Cannes 2004: Palm and politics
The Cannes International Film Festival concluded on a very political note on May 23, 2004.
Although a bastion of trade and commerce, the Festival seldom lost sight of the fact that its primary business was to promote art. And, at Cannes, one has been seeing some splendid cinema ever since its inception some six decades ago.
However, this May, American director Quentin Tarantino (whose "Pulp Fiction" and "Reservoir Dogs" caused storms in the celluloid world) and his largely British and American team of jurors decided to convert the Festival platform into a political arena by giving the top Golden Palm Award to Michael Moore's scathing critique of George Bush, "Fahrenheit 9/11".
Admittedly, Moore's work, a pure documentary, is a devastating look at the way the Bush administration has conducted its foreign policy since 2000: the director reveals how Washington helped 20-odd relatives of Osama bin Laden to flee the U.S. soon after September 9, 2001, and analyses the intimate links Bush's family has had with the Saudi Royals, some of whom were related to bin Laden.
Moore's movie also tells us how America whipped up a wave of fear in order to prepare the nation for the war in Iraq. Armed now with the right to update his documentary, Moore plans to incorporate footage of the latest atrocities by U.S. military in Iraq.
Little wonder, then, that Miramax, which produced "Fahrenheit 9/11" refused to distribute the film, under pressure from its parent company, Walt Disney. There is now said to be some rethink on this.
For Moore, these things are passe: he has always courted controversy. At the 2003 Oscars ceremony, Moore's, whose anti-gun lobby "Bowling for Columbine" won a prize, ridiculed President Bush by thanking him for "sending us to a fictitious war".
This year at Cannes, Moore told a Press conference soon after his movie was screened that he considered Bush to be an immoral President, and the director held him responsible for the body-bags that were arriving back home.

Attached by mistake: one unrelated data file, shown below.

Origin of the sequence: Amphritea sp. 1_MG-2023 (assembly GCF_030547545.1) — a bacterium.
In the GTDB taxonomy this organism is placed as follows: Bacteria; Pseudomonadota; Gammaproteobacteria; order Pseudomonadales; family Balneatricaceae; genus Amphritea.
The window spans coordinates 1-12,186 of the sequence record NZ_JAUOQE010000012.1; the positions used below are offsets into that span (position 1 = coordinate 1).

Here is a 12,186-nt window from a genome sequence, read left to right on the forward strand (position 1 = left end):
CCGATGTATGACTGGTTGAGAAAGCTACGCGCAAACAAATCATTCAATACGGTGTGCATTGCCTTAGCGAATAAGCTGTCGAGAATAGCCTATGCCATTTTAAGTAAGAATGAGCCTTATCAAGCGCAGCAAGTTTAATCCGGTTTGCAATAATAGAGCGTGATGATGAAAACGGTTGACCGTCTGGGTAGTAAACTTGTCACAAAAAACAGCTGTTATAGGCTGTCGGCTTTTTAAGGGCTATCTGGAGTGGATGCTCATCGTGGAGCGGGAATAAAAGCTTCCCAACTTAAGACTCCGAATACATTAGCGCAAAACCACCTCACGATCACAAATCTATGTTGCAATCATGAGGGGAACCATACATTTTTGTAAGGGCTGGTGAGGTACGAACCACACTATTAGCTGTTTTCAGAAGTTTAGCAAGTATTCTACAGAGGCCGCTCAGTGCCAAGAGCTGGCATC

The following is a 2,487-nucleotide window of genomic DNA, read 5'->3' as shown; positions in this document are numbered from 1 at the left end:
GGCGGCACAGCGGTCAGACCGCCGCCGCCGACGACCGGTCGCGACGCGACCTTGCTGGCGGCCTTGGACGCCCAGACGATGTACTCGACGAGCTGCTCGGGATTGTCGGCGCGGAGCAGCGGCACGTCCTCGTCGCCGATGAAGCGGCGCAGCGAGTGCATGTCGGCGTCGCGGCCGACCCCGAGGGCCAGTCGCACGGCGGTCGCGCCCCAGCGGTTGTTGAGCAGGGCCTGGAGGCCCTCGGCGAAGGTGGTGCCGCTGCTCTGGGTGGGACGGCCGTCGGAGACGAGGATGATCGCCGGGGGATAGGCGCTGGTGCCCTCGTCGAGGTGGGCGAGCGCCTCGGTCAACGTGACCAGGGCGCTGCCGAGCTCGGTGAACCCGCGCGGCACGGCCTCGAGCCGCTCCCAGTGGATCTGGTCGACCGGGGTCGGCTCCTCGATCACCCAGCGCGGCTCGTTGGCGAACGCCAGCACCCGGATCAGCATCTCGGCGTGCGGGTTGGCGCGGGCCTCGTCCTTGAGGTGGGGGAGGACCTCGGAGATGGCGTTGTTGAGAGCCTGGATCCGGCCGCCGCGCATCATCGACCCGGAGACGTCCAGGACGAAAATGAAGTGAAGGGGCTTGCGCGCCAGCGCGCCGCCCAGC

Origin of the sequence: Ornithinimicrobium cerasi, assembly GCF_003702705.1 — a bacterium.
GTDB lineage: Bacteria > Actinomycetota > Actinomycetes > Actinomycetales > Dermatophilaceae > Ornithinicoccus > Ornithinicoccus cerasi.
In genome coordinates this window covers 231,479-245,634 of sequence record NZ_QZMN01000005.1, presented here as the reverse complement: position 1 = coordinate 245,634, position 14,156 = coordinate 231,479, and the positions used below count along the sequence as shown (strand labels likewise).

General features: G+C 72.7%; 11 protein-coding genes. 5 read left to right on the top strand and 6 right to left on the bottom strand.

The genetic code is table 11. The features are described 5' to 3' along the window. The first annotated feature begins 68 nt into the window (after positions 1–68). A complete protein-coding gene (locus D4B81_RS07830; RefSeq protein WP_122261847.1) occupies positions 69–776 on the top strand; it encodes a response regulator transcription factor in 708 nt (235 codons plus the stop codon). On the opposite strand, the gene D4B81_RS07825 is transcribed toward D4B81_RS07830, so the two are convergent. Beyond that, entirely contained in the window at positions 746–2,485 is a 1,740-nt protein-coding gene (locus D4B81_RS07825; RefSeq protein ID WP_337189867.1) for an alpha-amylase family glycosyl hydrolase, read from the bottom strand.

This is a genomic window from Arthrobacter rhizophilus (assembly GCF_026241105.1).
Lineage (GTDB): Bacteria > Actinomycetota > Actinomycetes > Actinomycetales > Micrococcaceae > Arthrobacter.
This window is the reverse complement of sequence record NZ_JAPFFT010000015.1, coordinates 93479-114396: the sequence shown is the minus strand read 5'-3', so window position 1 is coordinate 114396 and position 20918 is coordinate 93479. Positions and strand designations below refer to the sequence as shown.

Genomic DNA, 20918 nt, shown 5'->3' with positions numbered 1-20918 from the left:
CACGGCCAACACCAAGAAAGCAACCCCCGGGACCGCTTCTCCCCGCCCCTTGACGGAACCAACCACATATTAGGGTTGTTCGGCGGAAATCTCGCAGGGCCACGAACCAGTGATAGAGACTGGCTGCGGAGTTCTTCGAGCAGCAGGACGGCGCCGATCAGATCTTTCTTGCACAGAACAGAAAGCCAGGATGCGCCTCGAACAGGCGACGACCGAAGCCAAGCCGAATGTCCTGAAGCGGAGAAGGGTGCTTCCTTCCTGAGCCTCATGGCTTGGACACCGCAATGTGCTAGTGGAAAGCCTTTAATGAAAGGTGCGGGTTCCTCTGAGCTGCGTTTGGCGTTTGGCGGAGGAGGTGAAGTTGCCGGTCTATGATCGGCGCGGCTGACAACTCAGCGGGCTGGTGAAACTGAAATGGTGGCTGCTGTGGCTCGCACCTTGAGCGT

But, Moore's work did not go well with the cinema fraternity at Cannes: critics were further upset when Tarantino awarded the Festival's highest honour to an essentially political document. "Fahrenheit 9/11" is no work of art. It is certainly not cinema in the strict sense of the term.
Cannes' film critics saw in the award a daring political move by Tarantino and his men to try and spoil Bush's chance of a re-election this November.
Though, this may be a good thing -- with half the world waiting for Bush to go -- Moore's effort, while documenting an important fact in contemporary American history, has little meaning in a festival, which has all along aimed at creating an artistic ambience and at promoting classic cinema.
"Fahrenheit 9/11" was not only allowed to compete -- the first time in about 50 years that a documentary was being given this opportunity -- but was also pushed into the front ranks at Cannes. Moore's arrival at Cannes was followed by a media hype, which incidentally was confined to the American and the British Press. The French Press was far more subdued here.
Later, Tarantino tried to salvage something out of the mess he had heaped up. He told a Press meet a day after the Golden Palms were distributed -- it was the first time in the Festival's history that the jury had agreed to meet journalists after the awards -- that "Fahrenheit 9/11" was viewed by him and his team as a pure work of art. "Afterall, there was nothing new that Moore was telling us. Most Americans knew these facts all along...So, we looked it Moore's movie as pure cinema, and not as a political document".
Going by this argument, one wonders why, at all, did Tarantino choose to give "Fahrenheit 9/11" the Golden Palm when there were at least half a dozen other films whose aesthetic value and content far outdid those in Moore's documentary.
It is apparent that Tarantino let himself be clouded by a motive other than art. It was a political Palm. Undoubtedely so.
Nonetheless, there is a good side to the Cannes' decision to give Moore a red-carpet welcome: "Fahrenheit 9/11" will now be seen by most of the world, and Bush's lies will be there out in the open. The President's chances at the coming re-election will be probably slim, reiterating in the process, the power of cinema to change world order. Moore has only reminded us how effective films can be as a vehicle of social change. Vive la cinema !